Best Article on real politics in Ireland – They’re either liars or incompetents

Shane Coleman: It’s up to us to demand brave policy choices from leaders


29 October 2013

GUESS who said the following? “To take away your rights to have a medical card beyond the age of 70 years – I reject it! The cheek of them. Shame on them. Shame. On. Them!” They were the words of Enda Kenny, the then leader of the opposition, to pensioner protesters five years ago. And they sum up the depressing uselessness of Irish politics probably better than anything else.

Here’s what happens. In boom times, the government of the day gives away as many goodies as it possibly can to expectant voters. The opposition berates it for not doing nearly enough.

In bad times, the government of the day is forced to make tough decisions (albeit “politically proofed” ones to attempt to limit the electoral fallout) to correct the mess made during the good times. The opposition bitterly opposes the cutbacks.

However, despite vowing to reverse them when they get into power, by the time of the opposition’s pre-budget submission the following year, those very same cuts are factored into their calculations.

Truth in Irish politics is another country.

In the last Dail, Fine Gael and Labour were shameless in their approach. Every cut and tax hike, bar none, was denounced.

Both parties misled the public into believing there was some magical alternative to the austerity Budgets being introduced by Fianna Fail and the Greens. They promised that bondholders would be burned. That the ECB would be put in its place. That the banks wouldn’t get another cent. Readers won’t need reminding of Labour’s “every little bit hurts” general election ad.

They must have known back then that this was all nonsense – if they didn’t, it raises questions about their competence. Yet they still did it.

The other parties are no better. Fianna Fail has always been shameless in opposition. The 1987-89 Charlie Haughey government is remembered favourably for delivering the tough medicine that had been so badly needed for the previous decade and taking the country out of the economic morass. Not so well remembered is the naked opportunism that Fianna Fail showed in opposition prior to 1987, and its election ads that health cuts hurt the old and the sick.

Despite promising a different type of politics this time around, Fianna Fail is now firmly back in default opposition mode. Sinn Fein, meanwhile, despite overseeing cutbacks in government north of the Border, is claiming we can invest and stimulate our way out of our budgetary mess and simply tax the rich. It’s nonsense.

The truth is that if Fianna Fail and Sinn Fein were in government today, they would have introduced largely the same Budget. The only difference is that the voices of condemnation would have been from Fine Gael and Labour.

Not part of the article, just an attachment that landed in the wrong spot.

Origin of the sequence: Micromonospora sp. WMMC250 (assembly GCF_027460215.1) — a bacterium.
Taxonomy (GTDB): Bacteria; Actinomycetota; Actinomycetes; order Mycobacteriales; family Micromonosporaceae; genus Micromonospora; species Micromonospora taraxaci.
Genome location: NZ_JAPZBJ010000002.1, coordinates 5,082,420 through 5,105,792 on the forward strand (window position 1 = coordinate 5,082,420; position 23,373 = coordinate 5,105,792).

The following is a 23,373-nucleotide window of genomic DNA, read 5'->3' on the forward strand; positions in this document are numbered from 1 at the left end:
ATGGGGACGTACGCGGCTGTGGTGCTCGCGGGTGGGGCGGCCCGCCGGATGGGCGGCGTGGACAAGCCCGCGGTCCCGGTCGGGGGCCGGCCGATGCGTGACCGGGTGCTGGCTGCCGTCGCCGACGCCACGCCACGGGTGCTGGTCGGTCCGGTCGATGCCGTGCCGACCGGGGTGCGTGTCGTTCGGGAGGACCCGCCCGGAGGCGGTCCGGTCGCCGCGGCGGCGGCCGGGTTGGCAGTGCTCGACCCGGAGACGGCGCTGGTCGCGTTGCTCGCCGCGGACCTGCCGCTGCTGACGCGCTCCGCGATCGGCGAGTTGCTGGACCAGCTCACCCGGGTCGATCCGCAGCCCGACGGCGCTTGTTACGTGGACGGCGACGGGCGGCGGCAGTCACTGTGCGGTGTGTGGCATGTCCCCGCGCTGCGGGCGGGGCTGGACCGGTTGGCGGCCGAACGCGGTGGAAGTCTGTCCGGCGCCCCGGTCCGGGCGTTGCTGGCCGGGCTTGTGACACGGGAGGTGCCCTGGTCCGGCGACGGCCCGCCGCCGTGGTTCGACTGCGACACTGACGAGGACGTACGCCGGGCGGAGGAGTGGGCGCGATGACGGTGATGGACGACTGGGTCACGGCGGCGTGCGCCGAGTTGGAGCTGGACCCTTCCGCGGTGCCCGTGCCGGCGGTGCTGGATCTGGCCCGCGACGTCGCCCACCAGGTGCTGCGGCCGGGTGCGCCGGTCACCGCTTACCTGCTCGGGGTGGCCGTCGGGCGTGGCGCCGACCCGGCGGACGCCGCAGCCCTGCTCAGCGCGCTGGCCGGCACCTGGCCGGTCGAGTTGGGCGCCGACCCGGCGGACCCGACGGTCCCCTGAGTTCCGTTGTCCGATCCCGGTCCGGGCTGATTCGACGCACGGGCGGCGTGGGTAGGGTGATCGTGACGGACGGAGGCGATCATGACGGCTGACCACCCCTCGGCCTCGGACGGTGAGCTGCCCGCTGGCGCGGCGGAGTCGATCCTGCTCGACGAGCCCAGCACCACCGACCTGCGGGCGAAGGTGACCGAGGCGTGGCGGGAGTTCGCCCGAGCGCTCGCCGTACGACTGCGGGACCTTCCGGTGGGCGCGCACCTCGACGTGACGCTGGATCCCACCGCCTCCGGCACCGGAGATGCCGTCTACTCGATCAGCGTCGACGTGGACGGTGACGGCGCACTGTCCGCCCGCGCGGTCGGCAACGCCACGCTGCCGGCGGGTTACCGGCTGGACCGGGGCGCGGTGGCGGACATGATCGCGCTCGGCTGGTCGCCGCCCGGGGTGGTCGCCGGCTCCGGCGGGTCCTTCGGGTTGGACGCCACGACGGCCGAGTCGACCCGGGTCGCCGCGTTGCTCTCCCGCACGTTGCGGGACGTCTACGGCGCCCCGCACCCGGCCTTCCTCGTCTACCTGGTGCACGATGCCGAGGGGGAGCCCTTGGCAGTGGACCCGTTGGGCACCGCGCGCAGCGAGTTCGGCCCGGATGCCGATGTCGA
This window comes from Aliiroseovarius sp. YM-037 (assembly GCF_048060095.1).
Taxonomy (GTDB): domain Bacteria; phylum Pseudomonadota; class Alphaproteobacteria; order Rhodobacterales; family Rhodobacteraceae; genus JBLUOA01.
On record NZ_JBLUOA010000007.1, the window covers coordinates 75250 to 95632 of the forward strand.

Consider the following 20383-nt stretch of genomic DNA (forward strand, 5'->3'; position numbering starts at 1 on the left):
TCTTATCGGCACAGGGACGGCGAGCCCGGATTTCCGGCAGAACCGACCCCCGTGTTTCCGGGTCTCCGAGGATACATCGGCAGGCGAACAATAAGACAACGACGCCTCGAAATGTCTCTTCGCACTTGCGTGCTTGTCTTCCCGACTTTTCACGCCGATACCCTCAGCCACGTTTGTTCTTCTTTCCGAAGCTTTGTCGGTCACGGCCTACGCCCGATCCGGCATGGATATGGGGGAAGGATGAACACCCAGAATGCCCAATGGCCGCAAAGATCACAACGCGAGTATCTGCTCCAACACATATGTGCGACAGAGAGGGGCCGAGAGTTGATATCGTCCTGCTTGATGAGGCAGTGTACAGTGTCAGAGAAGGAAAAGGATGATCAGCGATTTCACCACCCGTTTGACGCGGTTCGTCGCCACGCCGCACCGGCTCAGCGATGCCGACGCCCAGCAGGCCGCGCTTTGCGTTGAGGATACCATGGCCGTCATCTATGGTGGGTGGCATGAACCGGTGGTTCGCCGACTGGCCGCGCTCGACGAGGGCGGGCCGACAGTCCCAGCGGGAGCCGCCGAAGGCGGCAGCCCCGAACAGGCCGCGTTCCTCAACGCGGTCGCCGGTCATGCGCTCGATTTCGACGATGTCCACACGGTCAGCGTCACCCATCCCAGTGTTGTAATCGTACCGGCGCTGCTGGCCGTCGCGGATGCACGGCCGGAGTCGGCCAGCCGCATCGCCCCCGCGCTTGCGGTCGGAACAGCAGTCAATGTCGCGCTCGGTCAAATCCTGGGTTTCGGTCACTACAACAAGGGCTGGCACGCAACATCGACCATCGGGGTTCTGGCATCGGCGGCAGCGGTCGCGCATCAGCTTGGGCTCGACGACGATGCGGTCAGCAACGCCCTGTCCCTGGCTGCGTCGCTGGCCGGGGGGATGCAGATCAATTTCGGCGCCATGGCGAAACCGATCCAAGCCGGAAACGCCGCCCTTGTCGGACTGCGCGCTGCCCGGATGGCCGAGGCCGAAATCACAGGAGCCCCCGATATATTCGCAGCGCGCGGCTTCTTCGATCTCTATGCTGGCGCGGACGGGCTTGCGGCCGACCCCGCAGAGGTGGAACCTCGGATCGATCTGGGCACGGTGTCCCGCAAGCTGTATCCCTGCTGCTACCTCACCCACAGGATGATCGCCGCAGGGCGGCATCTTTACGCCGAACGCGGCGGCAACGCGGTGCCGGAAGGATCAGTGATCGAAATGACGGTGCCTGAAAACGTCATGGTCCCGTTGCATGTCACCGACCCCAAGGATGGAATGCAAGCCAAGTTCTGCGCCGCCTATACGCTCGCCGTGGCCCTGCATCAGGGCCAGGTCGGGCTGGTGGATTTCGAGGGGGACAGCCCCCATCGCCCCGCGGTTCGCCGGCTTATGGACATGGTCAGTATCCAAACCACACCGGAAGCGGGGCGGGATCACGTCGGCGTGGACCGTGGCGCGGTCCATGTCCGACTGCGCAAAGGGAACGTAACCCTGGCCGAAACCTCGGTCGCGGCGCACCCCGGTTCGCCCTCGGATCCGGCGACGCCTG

It is only right that political parties are criticised for this charade. The media is correct to highlight Kenny and Gilmore’s empty promises to pensioners five years ago. But it’s not enough to point the finger at the political parties. What about us as voters?

Politicians are no more dishonest than the rest of us. Most of them are decent men and women, genuinely in politics to try to do some good. But they are not stupid. They know what works with the electorate and what doesn’t. And it’s undeniable that what works is telling voters what they want to hear, not what they need to hear.

Alan Dukes’s Fine Gael got no electoral reward for taking a responsible approach to opposition with the Tallaght Strategy back in the late 1980s.

In contrast, Fine Gael and Labour’s utterly irresponsible opposition tactics from 2008 to 2011 were rewarded with the biggest government majority ever.

It’s causing them huge problems now because they haven’t been able to deliver on their promises. However, that lesson doesn’t appear to have been learned by either the current opposition parties or, it seems, the electorate.

There has been, quite rightly, universal condemnation of Fianna Fail for its mishandling of the economy during the latter part of the Celtic Tiger years. But the opposition’s failures shouldn’t be forgotten.

Let’s be honest. What would the reaction have been to an opposition party back then that had shouted “Stop”? A party that said, during these boom times we need to rein in public sector pay increases; restrict lending for mortgages; not go ahead with huge increases to pensions, child benefit and other social welfare payments, because they’re not sustainable? It would have been political suicide.

Has anything changed since then? There is a gap in the market for a party willing to make brave policy choices to remove us from our endless boom-bust cycle. It’s up to us, as voters, to demonstrate there’s a market in that gap.

Shane Coleman is Political Editor of Newstalk 106-108FM

Irish Independent